A comparative human rights analysis of laws and policies for adolescent contraception in Uganda and Kenya

Authors & affiliation

Katrina Perehudoff, Denis Kibira, Elke Wuyts, Carles Pericas Escale, Joyce Omwoha, Hendrika A. van den Ham, Aukje K. Mantel-Teeuwisse, Kristien Michielsen


Background Improving access to adolescent contraception information and services is essential to reduce unplanned adolescent pregnancies and maternal mortality in Uganda and Kenya, and attain the SDGs on health and gender equality. This research studies to what degree national laws and policies for adolescent contraception in Uganda and Kenya are consistent with WHO standards and human rights law. Methods This is a comparative content analysis of law and policy documents in force between 2010 and 2018 governing adolescent (age 10-19 years) contraception. Between and within country differences were analysed using WHO's guidelines "Ensuring human rights in the provision of contraceptive information and services". Results Of the 93 laws and policies screened, 26 documents were included (13 policies in Uganda, 13 policies in Kenya). Ugandan policies include a median of 1 WHO recommendation for adolescent contraception per policy (range 0-4) that most frequently concerns contraception accessibility. Ugandan policies have 6/9 WHO recommendations (14/24 sub-recommendations) and miss entirely WHO's recommendations for adolescent contraception availability, quality, and accountability. On the other hand, most Kenyan policies consistently address multiple WHO recommendations (median 2 recommendations/policy, range 0-6), most frequently for contraception availability and accessibility for adolescents. Kenyan policies cover 8/9 WHO recommendations (16/24 sub-recommendations) except for accountability. Conclusions The current policy landscapes for adolescent contraception in Uganda and Kenya include important references to human rights and evidence-based practice (in WHO's recommendations); however, there is still room for improvement. Aligning national laws and policies with WHO's recommendations on contraceptive information and services for adolescents may support interventions to improve health outcomes, provided these frameworks are effectively implemented. Plain language summary The unmet need for contraception among adolescents is high in Uganda and Kenya, and has many negative consequences, including unwanted pregnancy, exposure to unsafe abortion, and maternal morbidity and mortality. National laws and policies play an important role in determining adolescents' access to contraception. For example, national laws and policies can shape the government programs that provide (or withhold) contraception, and the social norms influencing adolescents' access to contraception. Therefore, this research compares national laws and policies that determine access to contraception services and information for adolescents in Uganda and Kenya with WHO's recommendations for access to contraception. This is an analysis of the content of Ugandan and Kenyan laws and policies in force between 2010 and 2018. The content of these documents was analyzed using WHO's nine recommendations for how contraception information and services should be provided: non-discrimination, availability, accessibility, acceptability, quality, informed decision-making, confidentiality, participation, accountability. Ninety-three documents were screened and 26 documents were included in the analysis: 13 policies from Uganda and 13 policies from Kenya. On average, Ugandan policies include one WHO recommendation for adolescent contraception per policy and Kenyan policies include two WHO recommendations. This recommendation most frequently mentioned in all policies is the accessibility of contraception (for example, for adolescents living remotely, integrated in adolescent HIV or pre-/post-natal care, etc.). Together, all Ugandan policies mentioned 6/9 WHO recommendations whereas all Kenyan policies cover 8/9 WHO recommendations. In conclusion, Ugandan and Kenyan policies are consistent with many of WHO's recommendations for access to contraception, however, there is still room for improvement.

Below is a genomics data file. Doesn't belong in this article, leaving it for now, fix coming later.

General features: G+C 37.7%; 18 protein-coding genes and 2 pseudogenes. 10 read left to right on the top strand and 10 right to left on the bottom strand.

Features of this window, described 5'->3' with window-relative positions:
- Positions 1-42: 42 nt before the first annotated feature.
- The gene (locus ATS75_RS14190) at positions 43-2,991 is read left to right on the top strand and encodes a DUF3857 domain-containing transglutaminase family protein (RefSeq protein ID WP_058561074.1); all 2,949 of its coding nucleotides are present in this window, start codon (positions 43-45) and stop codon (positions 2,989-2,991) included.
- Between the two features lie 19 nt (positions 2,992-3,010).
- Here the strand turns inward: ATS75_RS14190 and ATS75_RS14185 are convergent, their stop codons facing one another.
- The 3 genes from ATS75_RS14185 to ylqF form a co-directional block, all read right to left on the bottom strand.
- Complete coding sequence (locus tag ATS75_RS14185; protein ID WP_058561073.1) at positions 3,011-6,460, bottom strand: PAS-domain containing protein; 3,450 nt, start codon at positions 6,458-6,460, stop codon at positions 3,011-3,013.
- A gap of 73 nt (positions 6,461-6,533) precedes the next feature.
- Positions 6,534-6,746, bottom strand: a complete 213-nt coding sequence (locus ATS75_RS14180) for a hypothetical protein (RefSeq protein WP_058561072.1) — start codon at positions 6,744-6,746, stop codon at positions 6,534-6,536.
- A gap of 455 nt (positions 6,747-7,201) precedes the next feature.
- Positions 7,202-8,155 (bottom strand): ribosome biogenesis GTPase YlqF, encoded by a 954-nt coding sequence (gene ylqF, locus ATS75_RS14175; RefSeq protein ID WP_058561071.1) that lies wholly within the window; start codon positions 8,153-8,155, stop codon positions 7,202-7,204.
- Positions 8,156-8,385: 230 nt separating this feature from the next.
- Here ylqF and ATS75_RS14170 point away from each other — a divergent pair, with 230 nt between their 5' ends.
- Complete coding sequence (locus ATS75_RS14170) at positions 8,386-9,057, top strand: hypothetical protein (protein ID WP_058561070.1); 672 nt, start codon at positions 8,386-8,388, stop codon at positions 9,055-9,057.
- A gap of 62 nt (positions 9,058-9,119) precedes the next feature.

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Kristien Michielsen

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s12978-021-01303-8.pdf (open)

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